Mapam (Acronym for Mifleget Poalim Meuchedet-United Workers' Party)
Mapam resulted in January 1948 from the merger of two Labor Zionist kibbutz-based parties, HaShomer HaTzair (The Young Watchman, which had been founded in 1913 as a youth movement and became a political party in 1946) and Ahdut HaAvoda-Poalei Tziyyon. The party also contained remnants of the former Poalei Tziyyon (q.v.). Mapam split in 1954, with former members of HaShomer HaTzair remaining, while former members of Ahdut HaAvoda- Poalei Tziyyon left to form Ahdut HaAvoda (q.v.). The formation of the Labor Party in 1968 caused Mapam to reverse its previous opposition to unity among Labor Zionist parties and to join an electoral alliance (Maarakh--Alignment) with the Labor Party in 1969. There was much criticism within Mapam that, as the junior partner of the Alignment, the party seemed excessively subservient to Labor's status-quo oriented policies, particularly on the issue of the future of the West Bank and the Gaza Strip. Mapam broke away from the Alignment and resumed its independent existence in the fall of 1984, when the Labor Party decided to join Likud (q.v.) in forming the National Unity Government.
Mizrahi (Spiritual Center)
Established in 1902 as an Orthodox religious Zionist party. In 1949 Mizrahi became part of the United Religious Front. In 1956 it joined HaPoel HaMizrahi (q.v.) to form the National Religious Party (q.v.).
Moledet (Homeland)
An extremist right-wing ultranationalist party founded in 1988 by a retired Israel Defense Forces (IDF) general, Rehavam (Gandhi) Zeevi.
Morasha (Heritage)
A religio-nationalist party led by Rabbi Chaim Druckman that broke away from the National Religious Party (q.v.) in 1984. In 1986 it was reincorporated into the National Religious Party.
National Religious Party (NRP) (also known as Mafdal--acronym for HaMiflagah HaDatit-Leumit)
The NRP was formed in 1956 with the merger of two Orthodox parties: HaPoel HaMizrahi (q.v.) and Mizrahi (q.v.). From the founding of the state in 1948 to 1977, the NRP (or its predecessors) was the ally of the Labor Party (or its predecessors) in forming Labor-led coalition governments; in return the NRP was awarded control of the Ministry of Religious Affairs. In 1981 the NRP's electoral support declined from its traditional twelve seats to six as a result of the formation of Tami (q.v.) and Tehiya (q.v.). In 1984 the NRP suffered a further decline of two seats with the formation of Morasha (q.v.) by a former NRP faction.
Peace Now
A movement established after the October 1973 War, advocating territorial compromise over the West Bank and the Gaza Strip in order to achieve peaceful relations with the Palestinian Arabs and the Arab states.
Poalei Tziyyon (Workers of Zion)
A Marxist Labor Zionist party founded in Palestine in 1906; in 1919 it was incorporated into the original Ahdut HaAvoda.
Progressive National Movement (also known as Progressive List for Peace)
The joint Arab-Jewish party was established in 1984 and advocated the establishment of a Palestinian state alongside Israel.
Rafi (Israel Labor List)
The party was created in 1965 when David Ben-Gurion and some of his supporters broke away from Mapai. In 1968 most of the party's activists (except for Ben-Gurion) returned, and together with Mapai and Ahdut HaAvoda, formed the Labor Party.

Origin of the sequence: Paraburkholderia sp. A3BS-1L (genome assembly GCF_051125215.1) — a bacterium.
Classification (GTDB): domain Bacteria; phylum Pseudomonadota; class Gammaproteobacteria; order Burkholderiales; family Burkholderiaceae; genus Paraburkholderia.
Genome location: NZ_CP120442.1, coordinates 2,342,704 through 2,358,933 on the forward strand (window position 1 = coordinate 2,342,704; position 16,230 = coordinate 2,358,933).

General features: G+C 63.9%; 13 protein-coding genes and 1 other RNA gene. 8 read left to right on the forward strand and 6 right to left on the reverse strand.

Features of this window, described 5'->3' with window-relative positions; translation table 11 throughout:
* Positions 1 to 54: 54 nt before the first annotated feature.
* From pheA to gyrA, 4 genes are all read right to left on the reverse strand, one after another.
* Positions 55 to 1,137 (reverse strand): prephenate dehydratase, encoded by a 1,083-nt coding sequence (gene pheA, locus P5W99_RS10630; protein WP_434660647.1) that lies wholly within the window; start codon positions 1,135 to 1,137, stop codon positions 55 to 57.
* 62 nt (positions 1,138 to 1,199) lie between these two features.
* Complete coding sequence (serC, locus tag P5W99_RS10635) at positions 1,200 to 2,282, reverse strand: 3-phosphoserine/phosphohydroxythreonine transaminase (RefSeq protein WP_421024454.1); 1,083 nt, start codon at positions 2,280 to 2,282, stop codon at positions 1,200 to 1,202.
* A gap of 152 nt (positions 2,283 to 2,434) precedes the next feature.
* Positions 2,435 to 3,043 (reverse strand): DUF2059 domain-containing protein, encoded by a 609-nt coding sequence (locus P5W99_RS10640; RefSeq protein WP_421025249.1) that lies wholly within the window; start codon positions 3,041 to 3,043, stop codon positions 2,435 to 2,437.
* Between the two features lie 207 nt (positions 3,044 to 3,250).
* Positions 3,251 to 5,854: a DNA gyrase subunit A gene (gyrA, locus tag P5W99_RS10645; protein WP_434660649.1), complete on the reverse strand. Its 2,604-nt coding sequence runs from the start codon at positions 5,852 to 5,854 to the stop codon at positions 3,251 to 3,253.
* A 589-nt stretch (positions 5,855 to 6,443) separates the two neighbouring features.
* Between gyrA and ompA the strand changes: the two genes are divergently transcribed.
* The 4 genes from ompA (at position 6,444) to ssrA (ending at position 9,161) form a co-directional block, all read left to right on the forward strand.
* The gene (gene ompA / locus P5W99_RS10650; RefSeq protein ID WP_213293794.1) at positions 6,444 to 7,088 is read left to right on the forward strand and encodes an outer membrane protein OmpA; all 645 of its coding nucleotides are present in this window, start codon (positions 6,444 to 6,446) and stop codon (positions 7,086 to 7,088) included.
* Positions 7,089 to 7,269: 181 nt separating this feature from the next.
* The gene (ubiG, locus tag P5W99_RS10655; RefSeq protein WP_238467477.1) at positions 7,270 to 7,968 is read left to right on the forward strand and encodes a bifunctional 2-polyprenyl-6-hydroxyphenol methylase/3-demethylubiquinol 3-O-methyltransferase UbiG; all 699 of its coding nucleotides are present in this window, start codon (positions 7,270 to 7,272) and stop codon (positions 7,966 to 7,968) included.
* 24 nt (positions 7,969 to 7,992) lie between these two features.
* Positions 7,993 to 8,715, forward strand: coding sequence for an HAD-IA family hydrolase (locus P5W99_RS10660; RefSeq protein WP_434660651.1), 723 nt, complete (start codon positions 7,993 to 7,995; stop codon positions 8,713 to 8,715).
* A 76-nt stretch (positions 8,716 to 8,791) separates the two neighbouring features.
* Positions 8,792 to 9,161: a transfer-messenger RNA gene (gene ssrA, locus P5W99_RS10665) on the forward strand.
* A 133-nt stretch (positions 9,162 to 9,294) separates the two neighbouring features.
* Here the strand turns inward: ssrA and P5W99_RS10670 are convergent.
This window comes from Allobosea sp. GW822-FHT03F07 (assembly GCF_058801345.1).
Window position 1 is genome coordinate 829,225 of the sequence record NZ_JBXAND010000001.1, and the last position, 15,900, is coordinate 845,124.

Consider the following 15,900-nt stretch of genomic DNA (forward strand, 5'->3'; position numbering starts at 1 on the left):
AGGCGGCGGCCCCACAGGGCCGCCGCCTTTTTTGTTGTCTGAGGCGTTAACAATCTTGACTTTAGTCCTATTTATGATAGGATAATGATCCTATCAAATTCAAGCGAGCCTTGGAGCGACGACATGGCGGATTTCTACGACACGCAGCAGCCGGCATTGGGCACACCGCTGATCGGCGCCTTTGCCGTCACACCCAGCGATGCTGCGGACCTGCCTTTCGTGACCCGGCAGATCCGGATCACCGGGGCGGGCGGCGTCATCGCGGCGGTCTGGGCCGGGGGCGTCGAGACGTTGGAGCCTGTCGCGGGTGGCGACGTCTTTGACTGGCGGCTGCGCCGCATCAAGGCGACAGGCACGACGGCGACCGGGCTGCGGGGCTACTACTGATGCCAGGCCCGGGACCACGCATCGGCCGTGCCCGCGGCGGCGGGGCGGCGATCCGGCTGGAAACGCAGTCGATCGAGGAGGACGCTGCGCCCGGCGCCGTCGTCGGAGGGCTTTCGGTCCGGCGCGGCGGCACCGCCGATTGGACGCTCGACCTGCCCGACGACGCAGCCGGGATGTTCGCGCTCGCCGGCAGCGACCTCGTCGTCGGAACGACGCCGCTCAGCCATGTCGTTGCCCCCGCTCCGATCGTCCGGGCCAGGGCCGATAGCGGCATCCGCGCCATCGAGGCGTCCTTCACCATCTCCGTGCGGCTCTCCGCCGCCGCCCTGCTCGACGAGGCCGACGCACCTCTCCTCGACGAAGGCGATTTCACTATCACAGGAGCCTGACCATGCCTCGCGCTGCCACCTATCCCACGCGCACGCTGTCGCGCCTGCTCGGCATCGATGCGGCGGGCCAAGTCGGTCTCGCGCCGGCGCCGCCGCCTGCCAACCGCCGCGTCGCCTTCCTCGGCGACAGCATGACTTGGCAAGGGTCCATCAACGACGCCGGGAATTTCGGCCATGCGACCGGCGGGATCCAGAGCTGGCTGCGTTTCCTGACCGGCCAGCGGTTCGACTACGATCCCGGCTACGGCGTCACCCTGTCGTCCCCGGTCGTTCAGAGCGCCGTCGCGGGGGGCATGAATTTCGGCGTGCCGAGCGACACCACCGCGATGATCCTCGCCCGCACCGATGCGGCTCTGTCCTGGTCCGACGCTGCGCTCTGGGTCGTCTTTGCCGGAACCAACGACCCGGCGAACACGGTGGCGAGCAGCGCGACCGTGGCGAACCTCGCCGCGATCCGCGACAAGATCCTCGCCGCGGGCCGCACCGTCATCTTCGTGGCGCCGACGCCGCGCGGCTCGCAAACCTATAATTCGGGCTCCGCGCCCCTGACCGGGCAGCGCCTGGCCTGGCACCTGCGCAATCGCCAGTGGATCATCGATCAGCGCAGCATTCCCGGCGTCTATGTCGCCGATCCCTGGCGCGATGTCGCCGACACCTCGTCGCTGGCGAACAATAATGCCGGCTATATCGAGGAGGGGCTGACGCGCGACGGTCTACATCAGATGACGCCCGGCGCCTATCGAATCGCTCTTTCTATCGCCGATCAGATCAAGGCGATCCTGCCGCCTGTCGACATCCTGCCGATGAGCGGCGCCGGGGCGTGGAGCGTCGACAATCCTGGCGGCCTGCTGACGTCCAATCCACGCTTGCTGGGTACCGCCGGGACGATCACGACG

Rakah (New Communist List)
The communist party created by a faction that broke off in 1965 from Maki (q.v.) (Communist Party of Israel). In the 1973 elections Rakah and Maki created a joint electoral list called Moked (Focus). Rakah consisted primarily of Arab communists and participated in the 1988 elections.
Revisionist Zionism
A right-wing Zionist party and movement founded in 1925 by Vladimir Jabotinsky; it demanded a revision of the conciliatory policy by the Zionist Executive toward the British mandatory government.
Shas (Sephardic Torah Guardians)
A clericalist and theocratic party formed in 1984 by former Agudat Israel (q.v.) members to represent the interests of the ultra-Orthodox Sephardim.
Shelli (Acronym for Peace for Israel and Equality for Israel)
A party created in 1977 by Maki (q.v.) and several other groups. It disbanded before the 1984 elections.
Shinui (Change)
Founded by Amnon Rubenstein in 1973 as a protest movement against the October 1973 War. In 1976, in preparation for the May 1977 elections, Shinui joined with other groups to create the Democratic Movement for Change (DMC), led by Yigal Yadin. In 1979 Shinui broke away from the DMC and created its own political party. In the 1988 elections its Knesset representation declined from three to two seats.
Tami (Traditional Movement of Israel)
Established in 1981 by an Oriental faction within the National Religious Party (q.v.) led by former Minister of Religious Affairs Aharon Abuhatzeira to represent the interests of Sephardim. In 1988 Tami became a faction in the Likud Bloc (q.v.).
Tehiya (Renaissance)
A right-wing religio-nationalist group that broke away from the National Religious Party (q.v.) in 1981. The party advocates the eventual imposition of Israeli sovereignty over the West Bank, accompanied by the transfer to the Arab countries of its Palestinian Arab inhabitants.
Torah Religious Front
Formed by Agudat Israel (q.v.) and Poalei Agudat Israel (Workers' Society of Israel) to campaign in the 1955 and 1959 elections. The front excluded the two Mizrahi religious parties, claiming they were insufficiently committed to the concept of a Torah state. The Torah Religious Front was dissolved prior to the 1961 elections.
United Religious Front
Electoral alliance created in 1949 composed of the four religious parties: Mizrahi (q.v.), HaPoel HaMizrahi (q.v.), Poalei Agudat Israel (Workers' Society of Israel), and Agudat Israel (q.v.). As of 1951 the four parties campaigned separately.
Yahad (Together)
An electoral list formed by Ezer Weizman in 1981; in 1984 it joined the Labor Party as a faction.

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Page last modified: 03-07-2022 15:26:04 ZULU